4. I agree with Ron that Ian’s article is very thoughtful and raises topics and much more besides that we need to talk about. In research for my recently published book – Passion Purpose Meaning: Arts Activism in Western Sydney – I was amazed to realise that in all the local histories commissioned by local governments in western Sydney (I hope somehow I’m mistaken), arts and cultural development was almost completely overlooked, or only mentioned in passing. And yet, as my own book demonstrates, it has been the focus of many years of local advocacy and action by a wide range of community groups and strong individuals. While the arts are often about intangible experience like different ways of seeing, crossing cultural divides through shared explorations, opening to new ideas and risk taking, they form a vital “leaven in the lump” of newly forming societies such as those in western Sydney, where new arrivals make their homes every day. It suggests to me that the academic training of historians may be too restrictive.

  5. The professional historian and the amateur who is interested in history can work together. It is an ideal situation where a local historical society can have some input from a professional historian. The historian can give advice and guidance when the society puts together a publication that it should be of a high standard with the sort of features common in academic publications, including an ISB number, index, footnotes, copyright and other acknowledgements, and a bibliography

  6. Katherine you make a very important point. The creative industries an economic driver and often invisible in this context

  7. OK. I really dislike academic snobbery and to return to IW’s point and those made by colleagues in the history chase, I think that we could do more to ‘honour’ the contributions made by so many people in the recording and interpreting of history.
    Maybe we need a new approach. Perhaps one of the ‘put offs’ is the rather fusty, old-fashioned baggage surrounding community historians. invariably, they’re retired people with a passion whose exploratory work is absolutely vital in building up a bigger picture. i like it to pointillism in art, whereby the Impressionists built up a remarkable canvas using dabs and daubs, so that when one stands back the entirety can be seen in a different light.
    Suggestion: historians, whether in the independent, freelance space that some of us occupy, need to forge links with community. Give illustrated talks on our work, engage, those of us with time and inclination, visit primary schools and work up a simple, appealing program that draws in the grandmas and grandads who have a story to tell.
    And top marks to Katherine and her work with new arrivals. I’ve met some remarkable people with remarkable stories, including one spooky series of interviews with a former SS trooper who had met Hitler at a garden party in late 1938. Some people i mention this to respond with amazement, a very small few react as if I had trodden on something smelly …….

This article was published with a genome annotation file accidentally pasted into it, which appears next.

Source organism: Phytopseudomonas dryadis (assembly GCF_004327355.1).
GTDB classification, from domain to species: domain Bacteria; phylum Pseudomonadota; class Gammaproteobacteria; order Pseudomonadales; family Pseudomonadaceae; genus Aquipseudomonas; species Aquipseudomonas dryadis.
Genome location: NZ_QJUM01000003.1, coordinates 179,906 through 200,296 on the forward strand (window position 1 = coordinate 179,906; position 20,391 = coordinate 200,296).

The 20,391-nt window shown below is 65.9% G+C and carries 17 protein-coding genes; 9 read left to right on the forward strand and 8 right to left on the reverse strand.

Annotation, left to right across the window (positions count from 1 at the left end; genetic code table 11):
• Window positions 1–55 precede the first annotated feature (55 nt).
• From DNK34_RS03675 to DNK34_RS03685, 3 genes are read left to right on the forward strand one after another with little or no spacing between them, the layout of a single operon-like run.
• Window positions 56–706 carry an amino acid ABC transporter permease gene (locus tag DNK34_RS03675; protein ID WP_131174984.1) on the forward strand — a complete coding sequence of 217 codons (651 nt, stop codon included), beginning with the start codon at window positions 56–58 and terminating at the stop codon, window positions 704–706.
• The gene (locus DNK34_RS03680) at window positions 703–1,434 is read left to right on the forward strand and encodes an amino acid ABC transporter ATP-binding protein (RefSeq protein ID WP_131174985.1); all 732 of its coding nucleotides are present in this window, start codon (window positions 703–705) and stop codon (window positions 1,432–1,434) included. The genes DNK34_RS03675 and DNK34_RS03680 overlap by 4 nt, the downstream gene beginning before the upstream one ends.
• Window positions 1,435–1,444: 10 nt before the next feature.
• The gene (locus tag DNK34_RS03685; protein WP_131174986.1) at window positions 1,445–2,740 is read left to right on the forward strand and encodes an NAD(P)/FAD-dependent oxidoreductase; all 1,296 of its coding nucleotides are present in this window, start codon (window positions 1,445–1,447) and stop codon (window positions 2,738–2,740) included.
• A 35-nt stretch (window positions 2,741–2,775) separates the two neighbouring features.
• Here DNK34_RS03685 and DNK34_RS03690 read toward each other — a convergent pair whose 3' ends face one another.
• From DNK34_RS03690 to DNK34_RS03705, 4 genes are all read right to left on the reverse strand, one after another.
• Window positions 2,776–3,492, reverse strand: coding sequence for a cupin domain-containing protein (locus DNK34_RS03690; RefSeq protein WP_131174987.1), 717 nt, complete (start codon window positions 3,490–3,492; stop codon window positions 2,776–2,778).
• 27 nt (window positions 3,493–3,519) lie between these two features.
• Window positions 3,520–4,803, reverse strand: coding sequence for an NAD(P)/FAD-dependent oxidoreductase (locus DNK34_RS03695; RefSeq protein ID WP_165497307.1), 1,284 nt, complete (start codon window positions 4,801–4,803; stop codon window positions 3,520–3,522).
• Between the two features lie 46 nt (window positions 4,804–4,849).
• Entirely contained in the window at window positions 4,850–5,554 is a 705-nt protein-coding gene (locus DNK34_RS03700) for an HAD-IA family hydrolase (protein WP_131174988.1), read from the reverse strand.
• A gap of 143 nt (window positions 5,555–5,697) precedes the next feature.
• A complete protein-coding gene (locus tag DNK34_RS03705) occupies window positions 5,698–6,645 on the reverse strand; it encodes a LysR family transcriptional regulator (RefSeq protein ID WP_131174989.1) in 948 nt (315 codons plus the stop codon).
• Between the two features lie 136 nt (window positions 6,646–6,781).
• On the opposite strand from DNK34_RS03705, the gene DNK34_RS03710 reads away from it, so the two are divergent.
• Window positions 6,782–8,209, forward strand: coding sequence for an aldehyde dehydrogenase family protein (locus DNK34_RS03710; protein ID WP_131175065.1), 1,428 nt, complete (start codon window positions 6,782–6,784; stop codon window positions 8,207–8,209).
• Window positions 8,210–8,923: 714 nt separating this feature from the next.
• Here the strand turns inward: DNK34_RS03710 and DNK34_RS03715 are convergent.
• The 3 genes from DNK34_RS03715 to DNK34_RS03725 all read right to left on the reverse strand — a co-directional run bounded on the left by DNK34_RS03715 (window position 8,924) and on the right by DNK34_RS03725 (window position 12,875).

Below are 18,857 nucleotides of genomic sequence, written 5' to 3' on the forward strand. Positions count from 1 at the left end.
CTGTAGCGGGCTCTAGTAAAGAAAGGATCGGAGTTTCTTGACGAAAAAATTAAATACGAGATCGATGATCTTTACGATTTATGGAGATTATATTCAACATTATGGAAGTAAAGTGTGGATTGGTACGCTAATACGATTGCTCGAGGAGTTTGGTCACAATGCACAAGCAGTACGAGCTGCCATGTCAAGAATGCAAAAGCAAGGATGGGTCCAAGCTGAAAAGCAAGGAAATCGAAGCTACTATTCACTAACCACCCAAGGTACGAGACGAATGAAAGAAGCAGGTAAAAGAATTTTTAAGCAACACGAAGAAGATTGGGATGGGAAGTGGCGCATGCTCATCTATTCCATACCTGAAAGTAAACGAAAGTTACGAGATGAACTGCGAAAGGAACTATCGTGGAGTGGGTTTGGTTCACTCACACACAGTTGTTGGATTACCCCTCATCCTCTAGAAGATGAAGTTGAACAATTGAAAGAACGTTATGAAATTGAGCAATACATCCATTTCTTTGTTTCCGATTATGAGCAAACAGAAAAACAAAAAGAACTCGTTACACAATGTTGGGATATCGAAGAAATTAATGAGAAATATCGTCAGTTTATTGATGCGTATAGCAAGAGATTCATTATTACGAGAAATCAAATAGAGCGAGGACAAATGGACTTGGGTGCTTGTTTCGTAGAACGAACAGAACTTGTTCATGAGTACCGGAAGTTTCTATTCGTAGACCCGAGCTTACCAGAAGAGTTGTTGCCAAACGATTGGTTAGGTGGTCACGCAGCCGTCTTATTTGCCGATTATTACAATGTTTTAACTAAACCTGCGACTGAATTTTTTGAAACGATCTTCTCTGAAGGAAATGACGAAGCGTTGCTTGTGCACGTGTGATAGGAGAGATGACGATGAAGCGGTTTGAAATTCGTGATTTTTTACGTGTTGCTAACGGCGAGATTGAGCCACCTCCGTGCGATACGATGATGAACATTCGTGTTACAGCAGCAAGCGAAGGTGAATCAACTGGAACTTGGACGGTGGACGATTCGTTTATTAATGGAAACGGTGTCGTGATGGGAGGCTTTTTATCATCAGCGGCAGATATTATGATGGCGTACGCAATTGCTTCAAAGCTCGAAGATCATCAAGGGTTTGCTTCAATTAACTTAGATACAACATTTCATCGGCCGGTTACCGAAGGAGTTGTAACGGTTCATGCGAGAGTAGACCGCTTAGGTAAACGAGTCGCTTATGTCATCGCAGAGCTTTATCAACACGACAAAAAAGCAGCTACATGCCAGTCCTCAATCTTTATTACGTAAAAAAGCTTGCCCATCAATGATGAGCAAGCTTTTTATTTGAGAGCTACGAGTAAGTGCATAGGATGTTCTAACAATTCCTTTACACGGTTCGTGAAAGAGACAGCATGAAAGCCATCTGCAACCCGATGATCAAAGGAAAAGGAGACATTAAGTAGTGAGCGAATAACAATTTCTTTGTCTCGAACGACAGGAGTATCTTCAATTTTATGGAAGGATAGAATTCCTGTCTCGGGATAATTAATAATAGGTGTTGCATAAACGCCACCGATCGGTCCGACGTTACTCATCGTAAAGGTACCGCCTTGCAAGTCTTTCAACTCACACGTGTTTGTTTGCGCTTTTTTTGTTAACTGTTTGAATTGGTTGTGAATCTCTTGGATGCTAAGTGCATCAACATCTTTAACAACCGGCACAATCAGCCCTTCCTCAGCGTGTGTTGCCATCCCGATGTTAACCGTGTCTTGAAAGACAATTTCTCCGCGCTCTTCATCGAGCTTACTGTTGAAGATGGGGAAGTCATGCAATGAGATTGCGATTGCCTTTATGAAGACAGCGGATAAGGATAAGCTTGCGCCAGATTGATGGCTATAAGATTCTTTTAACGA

8. In Hampshire, UK, academics and archivists are regarded with respect and affection because of the countless evenings and weekends they sacrifice to support amateur local historians. They accept unpaid posts in local organisations. They run regular free seminars, open to everyone, sometimes with a glass of wine afterwards. They organise bargain-price local history conferences. The University of Winchester co-sponsors an annual local history essay prize with Hampshire Field Club, a prestigious local history society.

    Knowledge and opportunities are shared. Hampshire has a long history of publishing academically edited primary sources, making them available to everyone. The Hampshire Field Club newsletter and journal are academically edited publications which enable amateur local historians to have their work published alongside that of professionals.

    In return local amateur historians index archives. They help with excavations or process finds. They provide material for the latest Victoria County histories. Comfortable with their amateur status, they are not confined by it. They are open to historical theory and new techniques.

    Amateur local historians fare less well in the UK heritage sector, which cannot always distinguish between a volunteer and a serf. But in academia they are treated like royalty.

  9. Sadly I don’t think that Charlotte’s example above is particularly representative of how academic and amateur historians work together. Don’t get me wrong, I am delighted to hear about such close collaboration, but I think that it tends to be rare. That, however, should change as amateur historians often have a wealth of knowledge to share – and so do academics. I would make a plea to my academic colleagues to share more of their work with the wider public rather than sit in their ivory towers.

    For historians like me who work in the fields of migration/diaspora history there are ample opportunities for collaboration etc. I love working with genealogists, for example, and their work has substantially supported and facilitated mine. In New Zealand, for instance, genealogists concerned with Scottish heritage have carried out mass data collection projects that academic historians would not have been able to. I hope that my work now is also feeding back to the communities it essentially came from. I think that a lot of positive achievements can come from such collaborations.

  10. as a member of the Writers Group which Ian mentioned in his presentation I can certainly confirm that we grew in confidence and gained a wider perspective through the process.
    One very good example of amatuer/professional co-operation is the annual Histroy Conference organised by lorraine stacker on behalf of penrith Council.
    It is a living example of upskilling so called amateurs and showing them the respect from professional historians. I go each year and benefit greatly.

  11. May I remind you that there are many historians who earn their income in universities and who work closely with local historians. Indeed, I’d suggest that my university – the University of New England – with its long record of working with and for local, family and applied history through both teaching (we have awards in the area) and research provides a strong example of where and how academic historians have acknowledged the significance and skills of local historians and all that they do.